Magnus Carlsen’s formidable rise to the title has been the source of much celebration but questions remain about just how his business activities have fit into that story
Magnus Carlsen: champion again?
So Carlsen is standing for chancellor in Norway. His nickname The Billionaire (he’s not actually that rich) has been a welcome sidenote to the celebration of his new title as world chess champion. He remains one of those will-he, won’t-he ticket-filler situations, of which there are many in grandmaster world.
Carlsen’s grandmaster career has been dominated by chess tournaments, which gave him massive media attention. Critics complain about the disposable quality of the tickets and the ridiculous packages the teams and teams of reporters are subjected to. There have been complaints about the lack of standardcy of the arena of world chess, and the children’s sections at tournaments, making it hard for older players to share screens with junior versions of themselves. But generally chess has become an international tradeable commodity.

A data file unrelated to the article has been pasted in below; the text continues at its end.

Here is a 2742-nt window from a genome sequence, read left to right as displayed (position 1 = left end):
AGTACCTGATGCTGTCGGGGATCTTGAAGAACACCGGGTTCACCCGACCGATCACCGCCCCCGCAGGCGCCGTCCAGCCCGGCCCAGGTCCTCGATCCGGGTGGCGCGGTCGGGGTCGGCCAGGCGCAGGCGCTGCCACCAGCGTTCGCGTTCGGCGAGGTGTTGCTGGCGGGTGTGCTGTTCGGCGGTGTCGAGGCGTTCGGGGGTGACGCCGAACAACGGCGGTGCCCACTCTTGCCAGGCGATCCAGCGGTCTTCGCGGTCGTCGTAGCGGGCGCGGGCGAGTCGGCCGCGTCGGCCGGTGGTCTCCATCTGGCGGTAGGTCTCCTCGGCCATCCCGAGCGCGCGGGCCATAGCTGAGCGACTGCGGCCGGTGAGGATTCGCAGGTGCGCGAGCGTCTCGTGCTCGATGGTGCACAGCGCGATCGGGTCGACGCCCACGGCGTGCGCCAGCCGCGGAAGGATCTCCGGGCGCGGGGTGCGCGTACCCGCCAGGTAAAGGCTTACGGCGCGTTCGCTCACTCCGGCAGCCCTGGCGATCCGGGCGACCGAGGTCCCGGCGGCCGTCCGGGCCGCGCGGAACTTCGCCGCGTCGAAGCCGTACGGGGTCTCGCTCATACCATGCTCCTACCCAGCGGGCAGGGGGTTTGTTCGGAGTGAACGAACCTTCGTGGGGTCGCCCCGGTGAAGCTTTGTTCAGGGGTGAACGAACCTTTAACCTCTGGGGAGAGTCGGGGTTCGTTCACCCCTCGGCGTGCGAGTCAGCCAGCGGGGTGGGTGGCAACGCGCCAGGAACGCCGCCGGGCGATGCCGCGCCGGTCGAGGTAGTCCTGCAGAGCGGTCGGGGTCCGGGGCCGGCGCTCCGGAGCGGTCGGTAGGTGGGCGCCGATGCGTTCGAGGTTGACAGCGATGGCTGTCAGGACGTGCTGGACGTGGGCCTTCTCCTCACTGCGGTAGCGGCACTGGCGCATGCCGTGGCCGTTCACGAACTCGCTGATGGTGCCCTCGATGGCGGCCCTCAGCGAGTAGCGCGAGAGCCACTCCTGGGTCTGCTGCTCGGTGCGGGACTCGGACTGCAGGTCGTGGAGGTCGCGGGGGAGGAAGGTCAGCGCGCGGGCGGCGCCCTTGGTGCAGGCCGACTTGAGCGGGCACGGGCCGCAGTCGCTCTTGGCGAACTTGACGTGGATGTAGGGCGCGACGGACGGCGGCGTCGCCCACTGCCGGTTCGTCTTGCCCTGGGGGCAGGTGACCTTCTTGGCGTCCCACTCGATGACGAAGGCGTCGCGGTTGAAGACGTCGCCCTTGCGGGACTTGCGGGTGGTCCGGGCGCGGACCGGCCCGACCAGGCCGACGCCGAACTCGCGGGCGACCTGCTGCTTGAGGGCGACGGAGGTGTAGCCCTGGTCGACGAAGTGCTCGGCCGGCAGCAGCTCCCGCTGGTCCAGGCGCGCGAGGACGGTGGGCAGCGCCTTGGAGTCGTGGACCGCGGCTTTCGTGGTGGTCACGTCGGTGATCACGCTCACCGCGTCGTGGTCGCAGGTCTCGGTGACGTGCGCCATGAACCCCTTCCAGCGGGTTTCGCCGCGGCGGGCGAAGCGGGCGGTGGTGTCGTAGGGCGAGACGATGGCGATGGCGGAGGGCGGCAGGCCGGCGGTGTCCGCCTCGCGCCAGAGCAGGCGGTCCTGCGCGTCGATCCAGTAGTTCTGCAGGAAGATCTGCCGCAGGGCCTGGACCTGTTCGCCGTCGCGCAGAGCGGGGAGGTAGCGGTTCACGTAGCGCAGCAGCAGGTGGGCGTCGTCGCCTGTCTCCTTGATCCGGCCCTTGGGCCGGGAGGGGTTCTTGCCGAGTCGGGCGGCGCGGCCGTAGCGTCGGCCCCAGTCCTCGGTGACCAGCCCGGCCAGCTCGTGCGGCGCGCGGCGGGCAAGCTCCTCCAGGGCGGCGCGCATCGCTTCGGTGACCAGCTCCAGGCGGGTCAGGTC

Carlsen took his business interest seriously by persuading the board to waive the usual fees for both player and club, so he can host regularly over 800 top-quality chess clubs in Norway without charging any entry fees. Chess fans continue to come in droves to watch him defend his title, which he dominates like no one else ever has. Can’t do that in the poker world, by the way. But chess attracts stars, which is why he’s one of the current world’s most popular celebrities.